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Friday, March 6, 2015
Roberto Savio, founder and president emeritus of the Inter Press Service (IPS) news agency and publisher of Other News says that while the East-West divide has declined, the North-South one is alive.
- It is now generally accepted that the North-South divide created at the end of the colonial era and the coalition of New Countries against the powerful North of the world ended with the arrival of globalisation. There are now areas of the Third World inside the North, and areas of the North inside the South.
The world is no longer bipolar, with the two big powers creating the other divide, the East-West divide. We now inhabit a multilateral world, where a plethora of acronyms (such as BRICS, G20 and TTP) show how it is now fragmented into multiple players.
Yet, while the East-West divide has basically disappeared (even if President Vladimir Putin is playing an astute game to keep Russia alive as a world competitor, instead of accepting that it is just a regional player), the North-South divide is culturally and politically alive, while trade and especially finance are powerful forces for integration.
At a cultural level, the people of the North continue to maintain a strong geocentric view of the world, and the statistics on cultural exchanges show that only a small quantity of cultural products flows from the South to the North; the dominant flow is always between United States and Europe. In political terms, the two halves of the North interact much more with each other than with the South. The growth of China and Asia, as the powerhouses of the 21st century, is not reflected at all in the fields of culture and politics.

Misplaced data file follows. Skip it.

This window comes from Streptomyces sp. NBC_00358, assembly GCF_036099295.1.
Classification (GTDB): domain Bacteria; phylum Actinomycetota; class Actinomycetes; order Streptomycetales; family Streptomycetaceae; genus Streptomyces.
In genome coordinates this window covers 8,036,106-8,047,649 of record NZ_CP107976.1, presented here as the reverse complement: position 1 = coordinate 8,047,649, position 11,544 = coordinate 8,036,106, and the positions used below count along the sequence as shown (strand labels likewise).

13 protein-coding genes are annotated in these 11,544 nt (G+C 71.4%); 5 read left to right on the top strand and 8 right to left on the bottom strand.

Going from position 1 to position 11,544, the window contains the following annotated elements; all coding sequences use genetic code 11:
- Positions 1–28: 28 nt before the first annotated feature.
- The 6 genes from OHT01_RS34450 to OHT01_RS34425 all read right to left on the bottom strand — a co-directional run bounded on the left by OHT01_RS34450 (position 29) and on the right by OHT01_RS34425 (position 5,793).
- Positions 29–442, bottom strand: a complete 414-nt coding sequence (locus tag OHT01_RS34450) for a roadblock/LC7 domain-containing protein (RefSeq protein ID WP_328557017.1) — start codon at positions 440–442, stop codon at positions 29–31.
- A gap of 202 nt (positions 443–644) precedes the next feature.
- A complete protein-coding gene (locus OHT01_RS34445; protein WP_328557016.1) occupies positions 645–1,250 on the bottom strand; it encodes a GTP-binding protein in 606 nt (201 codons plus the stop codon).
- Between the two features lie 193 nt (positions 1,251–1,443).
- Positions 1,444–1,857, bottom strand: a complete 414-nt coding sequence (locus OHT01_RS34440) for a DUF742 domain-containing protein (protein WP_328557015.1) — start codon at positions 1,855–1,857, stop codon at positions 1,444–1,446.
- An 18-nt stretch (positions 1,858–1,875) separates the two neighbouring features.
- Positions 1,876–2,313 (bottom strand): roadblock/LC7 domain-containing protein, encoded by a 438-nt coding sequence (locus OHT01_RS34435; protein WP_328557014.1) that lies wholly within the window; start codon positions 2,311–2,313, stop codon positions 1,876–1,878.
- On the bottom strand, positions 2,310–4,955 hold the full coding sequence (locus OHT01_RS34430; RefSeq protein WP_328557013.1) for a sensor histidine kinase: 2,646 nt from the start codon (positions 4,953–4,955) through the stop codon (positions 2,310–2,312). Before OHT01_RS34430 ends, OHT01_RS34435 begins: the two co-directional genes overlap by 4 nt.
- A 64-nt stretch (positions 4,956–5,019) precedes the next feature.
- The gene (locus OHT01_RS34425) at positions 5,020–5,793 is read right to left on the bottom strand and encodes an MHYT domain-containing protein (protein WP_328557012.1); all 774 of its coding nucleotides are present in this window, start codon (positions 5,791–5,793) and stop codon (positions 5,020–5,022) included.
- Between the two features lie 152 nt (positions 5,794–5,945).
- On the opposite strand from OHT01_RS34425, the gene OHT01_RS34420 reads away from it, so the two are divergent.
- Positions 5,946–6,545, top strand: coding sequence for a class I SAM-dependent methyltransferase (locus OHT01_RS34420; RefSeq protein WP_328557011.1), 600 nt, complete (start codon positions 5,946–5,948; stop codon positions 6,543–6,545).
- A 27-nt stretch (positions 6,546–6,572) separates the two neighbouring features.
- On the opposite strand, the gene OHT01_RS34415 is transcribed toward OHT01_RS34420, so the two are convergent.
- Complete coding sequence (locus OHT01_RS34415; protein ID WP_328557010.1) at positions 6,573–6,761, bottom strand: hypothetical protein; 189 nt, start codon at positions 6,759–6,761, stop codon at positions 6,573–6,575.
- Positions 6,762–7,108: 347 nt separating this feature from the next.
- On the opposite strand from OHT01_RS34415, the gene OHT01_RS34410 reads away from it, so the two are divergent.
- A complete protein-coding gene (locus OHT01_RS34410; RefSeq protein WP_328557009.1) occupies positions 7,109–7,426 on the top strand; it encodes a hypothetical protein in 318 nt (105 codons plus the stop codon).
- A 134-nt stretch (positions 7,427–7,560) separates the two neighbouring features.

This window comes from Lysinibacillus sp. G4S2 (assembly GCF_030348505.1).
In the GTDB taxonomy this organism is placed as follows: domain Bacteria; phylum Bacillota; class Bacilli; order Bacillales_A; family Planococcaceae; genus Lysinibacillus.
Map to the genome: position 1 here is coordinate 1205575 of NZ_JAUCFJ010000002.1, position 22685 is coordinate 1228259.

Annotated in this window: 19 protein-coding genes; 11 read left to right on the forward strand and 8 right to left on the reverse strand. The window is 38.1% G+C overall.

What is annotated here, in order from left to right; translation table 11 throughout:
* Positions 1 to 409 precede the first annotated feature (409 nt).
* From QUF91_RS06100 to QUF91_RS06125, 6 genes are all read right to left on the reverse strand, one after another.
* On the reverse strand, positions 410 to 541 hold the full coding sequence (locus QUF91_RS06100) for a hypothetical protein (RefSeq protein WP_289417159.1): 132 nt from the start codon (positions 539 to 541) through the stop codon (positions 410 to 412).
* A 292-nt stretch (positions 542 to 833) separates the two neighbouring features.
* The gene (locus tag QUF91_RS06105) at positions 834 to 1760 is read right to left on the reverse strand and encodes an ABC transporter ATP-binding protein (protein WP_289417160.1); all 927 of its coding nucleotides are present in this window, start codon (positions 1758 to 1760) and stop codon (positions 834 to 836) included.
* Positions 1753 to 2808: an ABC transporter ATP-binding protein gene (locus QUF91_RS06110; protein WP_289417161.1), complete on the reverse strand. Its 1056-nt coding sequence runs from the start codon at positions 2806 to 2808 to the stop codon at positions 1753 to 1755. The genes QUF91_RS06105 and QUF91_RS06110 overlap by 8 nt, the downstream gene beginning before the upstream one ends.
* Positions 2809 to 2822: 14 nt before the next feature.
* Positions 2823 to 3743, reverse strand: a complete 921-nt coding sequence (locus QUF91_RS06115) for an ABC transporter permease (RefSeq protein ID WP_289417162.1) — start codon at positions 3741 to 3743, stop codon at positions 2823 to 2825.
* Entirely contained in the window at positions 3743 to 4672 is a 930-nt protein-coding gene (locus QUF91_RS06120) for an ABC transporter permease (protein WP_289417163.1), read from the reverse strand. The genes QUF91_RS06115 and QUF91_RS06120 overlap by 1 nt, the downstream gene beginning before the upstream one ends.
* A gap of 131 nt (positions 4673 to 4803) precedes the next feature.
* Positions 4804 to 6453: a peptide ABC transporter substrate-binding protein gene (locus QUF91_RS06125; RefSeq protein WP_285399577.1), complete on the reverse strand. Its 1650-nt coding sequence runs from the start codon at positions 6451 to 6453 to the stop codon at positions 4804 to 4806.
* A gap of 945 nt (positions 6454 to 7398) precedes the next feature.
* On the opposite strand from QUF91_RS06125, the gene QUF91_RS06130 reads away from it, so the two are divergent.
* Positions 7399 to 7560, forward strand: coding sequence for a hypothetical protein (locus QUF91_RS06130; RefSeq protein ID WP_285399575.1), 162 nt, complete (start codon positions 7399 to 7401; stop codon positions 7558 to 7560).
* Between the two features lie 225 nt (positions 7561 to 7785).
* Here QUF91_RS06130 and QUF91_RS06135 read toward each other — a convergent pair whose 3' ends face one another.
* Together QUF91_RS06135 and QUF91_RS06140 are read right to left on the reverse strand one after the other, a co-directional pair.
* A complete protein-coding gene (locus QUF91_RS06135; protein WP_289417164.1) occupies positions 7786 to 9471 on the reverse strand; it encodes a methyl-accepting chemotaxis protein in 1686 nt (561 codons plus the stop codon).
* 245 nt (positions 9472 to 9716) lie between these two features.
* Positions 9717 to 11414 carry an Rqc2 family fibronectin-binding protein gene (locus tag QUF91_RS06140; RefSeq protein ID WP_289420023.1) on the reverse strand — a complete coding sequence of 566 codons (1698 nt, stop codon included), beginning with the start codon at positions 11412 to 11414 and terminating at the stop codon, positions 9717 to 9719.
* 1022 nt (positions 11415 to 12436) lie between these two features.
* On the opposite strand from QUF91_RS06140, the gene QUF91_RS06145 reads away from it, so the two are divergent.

While people feel a bond and a sense of communality among themselves, campaigns against immigrants continue to grow and as the North becomes less important in the new multipolar world, the stronger is the reaction to take refuge in populist, xenophobic and nationalist parties which dream of a return to the old day. This is why we have new political movements like the Tea Party in the U.S. and similar parties in Europe which will play an important role in forthcoming European elections.
In political and cultural exchange, there is little doubt that the hub of the North remains the U.S. Its citizens are not very interested in Europe, which is considered a different world, intent on protect welfare and with a touch of socialism (Rush Limbaugh of Fox News has denounced Pope Francis as instilling pure Marxism). But, on the contrary, Europe is looking towards the U.S., which is widely still considered the leader of the world. The U.S. exerts on Europe what in sociology is called a demonstration effect, which happens when there is a process of admiration and identification with a winning model.
Therefore, in this era of neoliberal globalisation, what happens in the U.S. still has many chances of reverberating in Europe. No example can be more definitive than the financial sector. European banks are increasingly behaving like U.S. banks, and Wall Street is the point of reference for behaviour and style. According to the European Banking Association, nearly 2,000 European bankers earned more than 1 million euro in 2013 (1,186 in the United Kingdom alone), and this is creating another demonstration effect, which is also being emulated in the industrial sector: a growing divide between what bosses make in relation to their employees.